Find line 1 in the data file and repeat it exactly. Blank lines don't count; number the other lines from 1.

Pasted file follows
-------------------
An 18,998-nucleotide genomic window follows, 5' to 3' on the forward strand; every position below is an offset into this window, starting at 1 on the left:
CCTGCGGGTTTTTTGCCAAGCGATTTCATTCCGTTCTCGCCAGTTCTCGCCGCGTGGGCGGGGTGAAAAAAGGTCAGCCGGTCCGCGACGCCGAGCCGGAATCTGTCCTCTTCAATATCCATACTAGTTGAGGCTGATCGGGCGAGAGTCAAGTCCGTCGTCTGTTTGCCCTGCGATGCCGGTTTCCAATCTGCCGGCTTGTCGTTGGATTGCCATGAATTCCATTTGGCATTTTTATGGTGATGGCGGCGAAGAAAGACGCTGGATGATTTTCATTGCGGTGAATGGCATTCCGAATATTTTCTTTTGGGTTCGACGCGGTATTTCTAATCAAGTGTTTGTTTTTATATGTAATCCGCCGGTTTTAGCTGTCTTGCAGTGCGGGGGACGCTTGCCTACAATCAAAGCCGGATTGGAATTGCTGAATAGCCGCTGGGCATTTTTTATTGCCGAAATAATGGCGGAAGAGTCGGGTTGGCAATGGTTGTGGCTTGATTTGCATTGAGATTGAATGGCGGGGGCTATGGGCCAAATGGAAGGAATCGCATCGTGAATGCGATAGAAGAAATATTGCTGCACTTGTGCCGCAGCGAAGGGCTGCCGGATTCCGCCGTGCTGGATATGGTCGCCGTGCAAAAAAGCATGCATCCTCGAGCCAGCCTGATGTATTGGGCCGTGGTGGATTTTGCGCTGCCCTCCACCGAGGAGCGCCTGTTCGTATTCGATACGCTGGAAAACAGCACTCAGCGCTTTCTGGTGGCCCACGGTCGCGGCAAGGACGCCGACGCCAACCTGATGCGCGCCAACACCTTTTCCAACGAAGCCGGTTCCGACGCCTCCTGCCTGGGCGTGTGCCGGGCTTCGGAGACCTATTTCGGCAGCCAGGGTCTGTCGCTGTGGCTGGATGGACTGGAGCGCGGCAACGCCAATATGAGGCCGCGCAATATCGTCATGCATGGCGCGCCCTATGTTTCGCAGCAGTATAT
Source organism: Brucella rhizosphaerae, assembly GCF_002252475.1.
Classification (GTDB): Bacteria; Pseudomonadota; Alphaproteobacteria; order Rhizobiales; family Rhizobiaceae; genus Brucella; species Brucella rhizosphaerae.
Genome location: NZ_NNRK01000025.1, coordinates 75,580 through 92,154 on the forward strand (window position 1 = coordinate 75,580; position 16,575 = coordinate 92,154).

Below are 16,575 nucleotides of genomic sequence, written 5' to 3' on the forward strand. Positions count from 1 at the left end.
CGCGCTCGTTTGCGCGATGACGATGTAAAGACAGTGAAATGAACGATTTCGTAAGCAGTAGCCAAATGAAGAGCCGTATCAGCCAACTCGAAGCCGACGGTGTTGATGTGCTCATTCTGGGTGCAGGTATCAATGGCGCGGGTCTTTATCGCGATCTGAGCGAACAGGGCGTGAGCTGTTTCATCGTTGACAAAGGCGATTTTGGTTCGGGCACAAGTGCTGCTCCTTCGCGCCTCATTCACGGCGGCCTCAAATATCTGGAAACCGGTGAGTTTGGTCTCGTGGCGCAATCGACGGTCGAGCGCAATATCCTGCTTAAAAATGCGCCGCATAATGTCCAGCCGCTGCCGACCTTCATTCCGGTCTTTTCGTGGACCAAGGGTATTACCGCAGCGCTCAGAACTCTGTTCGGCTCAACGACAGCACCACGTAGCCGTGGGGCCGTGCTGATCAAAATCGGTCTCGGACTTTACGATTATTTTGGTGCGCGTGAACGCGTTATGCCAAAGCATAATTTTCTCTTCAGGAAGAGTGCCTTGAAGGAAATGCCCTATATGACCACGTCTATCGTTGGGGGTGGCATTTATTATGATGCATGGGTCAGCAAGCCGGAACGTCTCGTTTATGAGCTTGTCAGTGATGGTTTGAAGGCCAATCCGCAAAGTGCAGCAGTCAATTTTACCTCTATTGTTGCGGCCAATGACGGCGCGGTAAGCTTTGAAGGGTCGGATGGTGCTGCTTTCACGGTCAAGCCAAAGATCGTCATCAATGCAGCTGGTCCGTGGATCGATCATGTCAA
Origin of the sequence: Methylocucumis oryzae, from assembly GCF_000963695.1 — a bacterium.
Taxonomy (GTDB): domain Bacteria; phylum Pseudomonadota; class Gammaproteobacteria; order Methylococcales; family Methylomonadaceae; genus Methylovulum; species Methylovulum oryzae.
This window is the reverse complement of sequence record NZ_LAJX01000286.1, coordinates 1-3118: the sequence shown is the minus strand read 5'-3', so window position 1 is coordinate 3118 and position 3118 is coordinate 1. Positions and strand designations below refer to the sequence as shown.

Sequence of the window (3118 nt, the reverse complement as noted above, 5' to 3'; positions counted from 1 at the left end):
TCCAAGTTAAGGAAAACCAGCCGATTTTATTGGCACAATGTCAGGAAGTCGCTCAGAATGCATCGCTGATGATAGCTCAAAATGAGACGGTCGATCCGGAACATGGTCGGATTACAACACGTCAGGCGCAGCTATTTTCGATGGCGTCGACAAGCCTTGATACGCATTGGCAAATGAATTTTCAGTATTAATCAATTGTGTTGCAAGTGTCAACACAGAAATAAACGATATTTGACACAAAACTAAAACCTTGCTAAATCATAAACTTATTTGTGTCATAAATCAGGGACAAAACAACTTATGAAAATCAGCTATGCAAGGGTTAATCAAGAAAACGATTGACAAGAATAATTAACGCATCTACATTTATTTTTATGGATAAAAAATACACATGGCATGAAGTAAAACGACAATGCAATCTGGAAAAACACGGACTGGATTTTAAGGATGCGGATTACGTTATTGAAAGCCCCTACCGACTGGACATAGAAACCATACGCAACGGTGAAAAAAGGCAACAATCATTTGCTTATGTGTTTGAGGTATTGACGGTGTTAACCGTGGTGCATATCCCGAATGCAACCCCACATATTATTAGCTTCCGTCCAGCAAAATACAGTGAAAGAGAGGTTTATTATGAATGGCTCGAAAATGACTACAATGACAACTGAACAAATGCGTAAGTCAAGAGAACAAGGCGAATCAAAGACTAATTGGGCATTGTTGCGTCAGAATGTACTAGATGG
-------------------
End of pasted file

An 18,998-nucleotide genomic window follows, 5' to 3' on the forward strand; every position below is an offset into this window, starting at 1 on the left: